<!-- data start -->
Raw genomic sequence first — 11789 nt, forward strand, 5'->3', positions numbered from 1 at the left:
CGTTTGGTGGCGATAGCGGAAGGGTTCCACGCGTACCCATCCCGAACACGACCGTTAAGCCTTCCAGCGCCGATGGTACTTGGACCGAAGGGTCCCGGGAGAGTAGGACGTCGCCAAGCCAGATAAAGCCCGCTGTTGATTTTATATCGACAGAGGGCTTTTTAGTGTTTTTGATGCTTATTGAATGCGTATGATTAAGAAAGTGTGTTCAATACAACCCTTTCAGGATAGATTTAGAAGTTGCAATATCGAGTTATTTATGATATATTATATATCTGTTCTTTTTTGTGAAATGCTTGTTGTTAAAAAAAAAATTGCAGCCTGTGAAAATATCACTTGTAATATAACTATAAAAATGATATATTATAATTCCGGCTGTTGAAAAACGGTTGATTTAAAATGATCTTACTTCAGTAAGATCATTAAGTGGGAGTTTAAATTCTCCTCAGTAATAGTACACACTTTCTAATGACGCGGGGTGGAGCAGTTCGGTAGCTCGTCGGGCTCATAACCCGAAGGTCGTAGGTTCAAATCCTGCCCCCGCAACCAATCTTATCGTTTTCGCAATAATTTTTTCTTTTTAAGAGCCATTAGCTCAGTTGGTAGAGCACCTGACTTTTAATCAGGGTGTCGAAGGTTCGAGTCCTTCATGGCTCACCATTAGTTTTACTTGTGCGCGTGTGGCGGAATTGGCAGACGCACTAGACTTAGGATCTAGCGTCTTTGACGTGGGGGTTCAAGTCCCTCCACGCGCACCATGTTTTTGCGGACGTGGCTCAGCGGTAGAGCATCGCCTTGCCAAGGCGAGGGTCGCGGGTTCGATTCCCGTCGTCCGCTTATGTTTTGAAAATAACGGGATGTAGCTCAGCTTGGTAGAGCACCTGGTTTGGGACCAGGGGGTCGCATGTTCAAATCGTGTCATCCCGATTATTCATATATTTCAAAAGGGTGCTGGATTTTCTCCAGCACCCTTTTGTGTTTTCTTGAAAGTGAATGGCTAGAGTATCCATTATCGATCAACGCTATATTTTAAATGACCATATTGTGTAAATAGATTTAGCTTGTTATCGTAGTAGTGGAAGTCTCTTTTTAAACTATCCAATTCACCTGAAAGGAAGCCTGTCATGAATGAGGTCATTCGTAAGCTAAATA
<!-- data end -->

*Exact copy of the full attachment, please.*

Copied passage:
Raw genomic sequence first — 11789 nt, forward strand, 5'->3', positions numbered from 1 at the left:
CGTTTGGTGGCGATAGCGGAAGGGTTCCACGCGTACCCATCCCGAACACGACCGTTAAGCCTTCCAGCGCCGATGGTACTTGGACCGAAGGGTCCCGGGAGAGTAGGACGTCGCCAAGCCAGATAAAGCCCGCTGTTGATTTTATATCGACAGAGGGCTTTTTAGTGTTTTTGATGCTTATTGAATGCGTATGATTAAGAAAGTGTGTTCAATACAACCCTTTCAGGATAGATTTAGAAGTTGCAATATCGAGTTATTTATGATATATTATATATCTGTTCTTTTTTGTGAAATGCTTGTTGTTAAAAAAAAAATTGCAGCCTGTGAAAATATCACTTGTAATATAACTATAAAAATGATATATTATAATTCCGGCTGTTGAAAAACGGTTGATTTAAAATGATCTTACTTCAGTAAGATCATTAAGTGGGAGTTTAAATTCTCCTCAGTAATAGTACACACTTTCTAATGACGCGGGGTGGAGCAGTTCGGTAGCTCGTCGGGCTCATAACCCGAAGGTCGTAGGTTCAAATCCTGCCCCCGCAACCAATCTTATCGTTTTCGCAATAATTTTTTCTTTTTAAGAGCCATTAGCTCAGTTGGTAGAGCACCTGACTTTTAATCAGGGTGTCGAAGGTTCGAGTCCTTCATGGCTCACCATTAGTTTTACTTGTGCGCGTGTGGCGGAATTGGCAGACGCACTAGACTTAGGATCTAGCGTCTTTGACGTGGGGGTTCAAGTCCCTCCACGCGCACCATGTTTTTGCGGACGTGGCTCAGCGGTAGAGCATCGCCTTGCCAAGGCGAGGGTCGCGGGTTCGATTCCCGTCGTCCGCTTATGTTTTGAAAATAACGGGATGTAGCTCAGCTTGGTAGAGCACCTGGTTTGGGACCAGGGGGTCGCATGTTCAAATCGTGTCATCCCGATTATTCATATATTTCAAAAGGGTGCTGGATTTTCTCCAGCACCCTTTTGTGTTTTCTTGAAAGTGAATGGCTAGAGTATCCATTATCGATCAACGCTATATTTTAAATGACCATATTGTGTAAATAGATTTAGCTTGTTATCGTAGTAGTGGAAGTCTCTTTTTAAACTATCCAATTCACCTGAAAGGAAGCCTGTCATGAATGAGGTCATTCGTAAGCTAAATA